Have nothing to do with the [evil] things that people do, things that belong to the darkness. Instead, bring them out to the light... [For] when all things are brought out into the light, then their true nature is clearly revealed...

-Ephesians 5:11-13

Tag Archives: Education

Obama’s Poll Numbers Continue to Drop

This article was first published at TheNewAmerican.com on Wednesday, September 17, 2014:

English: In January 2009, President of the Uni...

In January 2009, President of the United States of America, George W. Bush invited then President-Elect Barack Obama and former Presidents George H.W. Bush, Bill Clinton, and Jimmy Carter for a Meeting and Lunch at The White House.

With the midterm elections less than seven weeks away, pollsters are coming out of the woodwork expressing their opinions on the outcome on November 4. The latest CBS News/New York Times poll, focusing on President Obama’s handling of the ISIS crisis and terrorism and foreign policy in general, shows him not only setting new personal lows, but lows never before recorded by the survey:

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Truancy Laws Snag 13-year-old Piano Prodigy

This article first appeared at TheNewAmerican.com on Wednesday, September 10, 2014:

It took just one day for the chancellor of the District of Columbia Public Schools (DCPS) to respond to Petula Dvorak’s column in the Washington Post on Monday. Chancellor Kaya Henderson issued a public statement condemning Dvorak’s column for inaccuracies and claiming instead that she was working with Avery Gagliano’s parents to avoid charging the 13-year-old piano prodigy with truancy.

Gagliano was one of just 12 musicians selected from around the world to

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Common Core Gooses Homeschooling

This article first appeared at The McAlvany Intelligence Advisor on Wednesday, September 10, 2014:

 

A mother and her homeschooled daughter, studyi...

A mother and her homeschooled daughter, studying in the kitchen about household chemicals and the hazard warning labels(flammability, reactivity, etc )http://www.flickr.com/photos/vr/1253261487. (Photo credit: Wikipedia)

This time the headline underreported the news. From the Charlotte NewsObserver came this: “Homeschooling rate Accelerates in North Carolina.” A better headline would have read: “Homeschooling goes Exponential in North Carolina.” In 1985, the year that homeschooling was legalized in the state, there were about 2,300 home-schooled students. Two years ago there were 77,300 home-schooled students, which jumped to 85,900 last year. This year the number is closing in on 100,000, a gain of 27% in just two years. At that rate there will be more than 200,000 homeschooled students in North Carolina in less than five years. That’s exponential, with a vengeance.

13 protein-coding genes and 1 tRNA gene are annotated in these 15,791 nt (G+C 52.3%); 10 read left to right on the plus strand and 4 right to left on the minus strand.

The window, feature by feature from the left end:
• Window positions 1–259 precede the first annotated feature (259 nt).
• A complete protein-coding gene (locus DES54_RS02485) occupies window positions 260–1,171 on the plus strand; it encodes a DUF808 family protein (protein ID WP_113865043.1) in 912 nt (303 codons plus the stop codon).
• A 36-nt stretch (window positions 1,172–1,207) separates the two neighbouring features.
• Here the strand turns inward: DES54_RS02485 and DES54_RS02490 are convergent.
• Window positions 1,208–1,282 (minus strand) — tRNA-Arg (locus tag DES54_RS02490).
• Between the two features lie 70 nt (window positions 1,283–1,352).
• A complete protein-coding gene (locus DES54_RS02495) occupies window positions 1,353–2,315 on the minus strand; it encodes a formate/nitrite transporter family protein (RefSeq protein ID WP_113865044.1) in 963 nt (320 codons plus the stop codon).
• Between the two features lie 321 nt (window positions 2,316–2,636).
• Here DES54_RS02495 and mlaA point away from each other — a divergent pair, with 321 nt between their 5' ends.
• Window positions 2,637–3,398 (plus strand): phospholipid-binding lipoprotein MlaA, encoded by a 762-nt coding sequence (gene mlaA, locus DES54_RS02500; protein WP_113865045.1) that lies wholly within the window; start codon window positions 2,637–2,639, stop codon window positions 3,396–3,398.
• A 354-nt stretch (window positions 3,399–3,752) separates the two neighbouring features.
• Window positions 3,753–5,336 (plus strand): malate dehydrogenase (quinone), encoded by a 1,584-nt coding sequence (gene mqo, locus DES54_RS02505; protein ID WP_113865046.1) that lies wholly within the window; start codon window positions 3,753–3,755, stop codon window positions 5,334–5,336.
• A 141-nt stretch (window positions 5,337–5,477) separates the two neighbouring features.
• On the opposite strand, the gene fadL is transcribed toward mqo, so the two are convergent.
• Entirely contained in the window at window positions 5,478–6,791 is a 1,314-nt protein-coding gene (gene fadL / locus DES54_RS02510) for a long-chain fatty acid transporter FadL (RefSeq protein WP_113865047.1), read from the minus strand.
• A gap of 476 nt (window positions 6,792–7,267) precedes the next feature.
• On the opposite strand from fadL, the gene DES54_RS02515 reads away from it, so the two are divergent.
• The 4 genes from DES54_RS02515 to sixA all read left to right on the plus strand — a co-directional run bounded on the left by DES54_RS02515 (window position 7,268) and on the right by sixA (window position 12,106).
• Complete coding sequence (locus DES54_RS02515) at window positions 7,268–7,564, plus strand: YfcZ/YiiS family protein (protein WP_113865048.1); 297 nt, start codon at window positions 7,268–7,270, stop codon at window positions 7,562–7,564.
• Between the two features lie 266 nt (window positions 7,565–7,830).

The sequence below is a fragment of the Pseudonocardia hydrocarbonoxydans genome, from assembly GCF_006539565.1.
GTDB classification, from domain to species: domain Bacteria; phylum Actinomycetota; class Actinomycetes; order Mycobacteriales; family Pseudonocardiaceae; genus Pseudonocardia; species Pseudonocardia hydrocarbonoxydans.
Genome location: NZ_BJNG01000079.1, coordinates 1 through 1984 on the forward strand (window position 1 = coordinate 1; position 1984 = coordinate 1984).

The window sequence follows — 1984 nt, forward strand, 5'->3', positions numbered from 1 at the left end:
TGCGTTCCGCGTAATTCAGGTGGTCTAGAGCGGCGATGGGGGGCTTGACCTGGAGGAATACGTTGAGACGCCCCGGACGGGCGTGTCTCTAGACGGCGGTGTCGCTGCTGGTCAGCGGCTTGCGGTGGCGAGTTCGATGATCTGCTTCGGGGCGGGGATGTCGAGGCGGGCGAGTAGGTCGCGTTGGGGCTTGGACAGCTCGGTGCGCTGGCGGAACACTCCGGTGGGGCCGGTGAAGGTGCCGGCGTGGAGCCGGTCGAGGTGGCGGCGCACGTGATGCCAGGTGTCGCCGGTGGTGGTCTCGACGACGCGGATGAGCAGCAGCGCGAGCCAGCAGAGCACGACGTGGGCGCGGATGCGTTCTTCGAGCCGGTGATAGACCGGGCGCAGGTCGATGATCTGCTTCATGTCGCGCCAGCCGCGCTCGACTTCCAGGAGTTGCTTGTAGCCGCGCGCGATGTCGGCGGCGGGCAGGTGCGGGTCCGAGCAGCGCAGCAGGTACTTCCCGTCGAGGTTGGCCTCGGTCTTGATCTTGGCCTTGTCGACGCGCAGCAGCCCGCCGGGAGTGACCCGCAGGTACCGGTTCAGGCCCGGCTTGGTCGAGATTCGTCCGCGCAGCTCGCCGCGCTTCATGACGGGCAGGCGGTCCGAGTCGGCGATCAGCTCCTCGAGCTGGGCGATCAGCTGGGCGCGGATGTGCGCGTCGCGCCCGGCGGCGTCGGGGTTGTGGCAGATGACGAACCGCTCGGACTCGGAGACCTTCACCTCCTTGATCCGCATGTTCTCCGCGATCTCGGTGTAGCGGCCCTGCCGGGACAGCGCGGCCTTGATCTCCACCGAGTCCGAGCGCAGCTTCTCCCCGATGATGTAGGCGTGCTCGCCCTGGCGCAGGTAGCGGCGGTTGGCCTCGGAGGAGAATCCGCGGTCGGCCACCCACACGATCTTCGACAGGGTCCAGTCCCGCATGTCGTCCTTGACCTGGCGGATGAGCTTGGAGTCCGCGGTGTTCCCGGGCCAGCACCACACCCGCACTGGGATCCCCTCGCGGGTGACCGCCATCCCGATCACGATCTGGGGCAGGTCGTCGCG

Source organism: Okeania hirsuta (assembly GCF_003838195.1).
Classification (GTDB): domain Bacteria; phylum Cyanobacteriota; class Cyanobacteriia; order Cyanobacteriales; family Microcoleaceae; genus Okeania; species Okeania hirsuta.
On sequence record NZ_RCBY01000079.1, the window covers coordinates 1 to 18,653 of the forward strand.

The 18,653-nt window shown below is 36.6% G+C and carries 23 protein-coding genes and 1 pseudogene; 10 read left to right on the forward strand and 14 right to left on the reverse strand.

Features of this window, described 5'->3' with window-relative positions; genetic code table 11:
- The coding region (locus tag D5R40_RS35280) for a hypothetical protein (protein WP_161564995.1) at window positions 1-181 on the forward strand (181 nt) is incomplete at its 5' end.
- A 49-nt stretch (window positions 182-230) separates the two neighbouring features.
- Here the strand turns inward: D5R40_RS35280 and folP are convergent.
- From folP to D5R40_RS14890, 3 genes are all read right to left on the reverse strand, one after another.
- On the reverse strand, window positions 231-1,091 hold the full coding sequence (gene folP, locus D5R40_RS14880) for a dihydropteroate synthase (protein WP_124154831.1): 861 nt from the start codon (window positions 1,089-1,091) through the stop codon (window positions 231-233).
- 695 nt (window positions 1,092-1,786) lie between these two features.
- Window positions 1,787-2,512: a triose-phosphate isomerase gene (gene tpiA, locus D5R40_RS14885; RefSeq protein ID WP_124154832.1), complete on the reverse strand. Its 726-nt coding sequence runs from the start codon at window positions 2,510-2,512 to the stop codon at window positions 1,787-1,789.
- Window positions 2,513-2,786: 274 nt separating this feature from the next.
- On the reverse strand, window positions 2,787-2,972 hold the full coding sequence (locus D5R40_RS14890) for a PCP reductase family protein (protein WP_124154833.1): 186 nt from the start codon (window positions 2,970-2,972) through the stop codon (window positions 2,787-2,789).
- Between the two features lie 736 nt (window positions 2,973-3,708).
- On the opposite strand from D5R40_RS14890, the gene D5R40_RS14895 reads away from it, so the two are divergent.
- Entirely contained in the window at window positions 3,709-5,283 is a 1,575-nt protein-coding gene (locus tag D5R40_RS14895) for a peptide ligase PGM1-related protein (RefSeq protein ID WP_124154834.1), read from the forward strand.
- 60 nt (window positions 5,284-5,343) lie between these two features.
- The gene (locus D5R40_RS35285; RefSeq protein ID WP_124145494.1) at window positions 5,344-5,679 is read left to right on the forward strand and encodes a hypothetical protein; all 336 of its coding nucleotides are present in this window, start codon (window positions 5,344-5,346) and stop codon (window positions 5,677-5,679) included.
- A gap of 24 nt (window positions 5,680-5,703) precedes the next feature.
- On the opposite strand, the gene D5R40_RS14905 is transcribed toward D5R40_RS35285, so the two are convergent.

It’s not surprising, given the federal pressure to adopt Common Core standards and curricula across the land. The greater the pressure, the greater the desire to opt out. Said Beth Herbert, founder of Lighthouse Christian Homeschool Association, “Common Core is a big factor that I hear people talk about. They’re not happy with the work their kids are coming home with. They decided to take their children home.”

Kelly Swinney, a retired homeschool mom, was much more direct: “Common Core is bad, plain and simple. It’s a one-size-fits-all program and kids just aren’t that way.” The pressure to opt out of Common Core has reached North Carolina’s General Assembly which just voted in July to create a commission to figure out how to do it.

Similar numbers are coming in from Freedom Project Education (FPE), backed by the John Birch Society. In three years the number of students in its K-12 program, based on the Constitution and free market economics, has grown from 22 to more than 700. Alan Scholl, director of FPE, told this writer that he had to turn back 130 additional students who asked to be enrolled after the August deadline had passed. He estimates that his school will have 1,000 students next fall, a gain of 4,500% in three years.

When asked how much of that was due to people trying to escape the clutches of Common Core, Scholl said: “At least half!”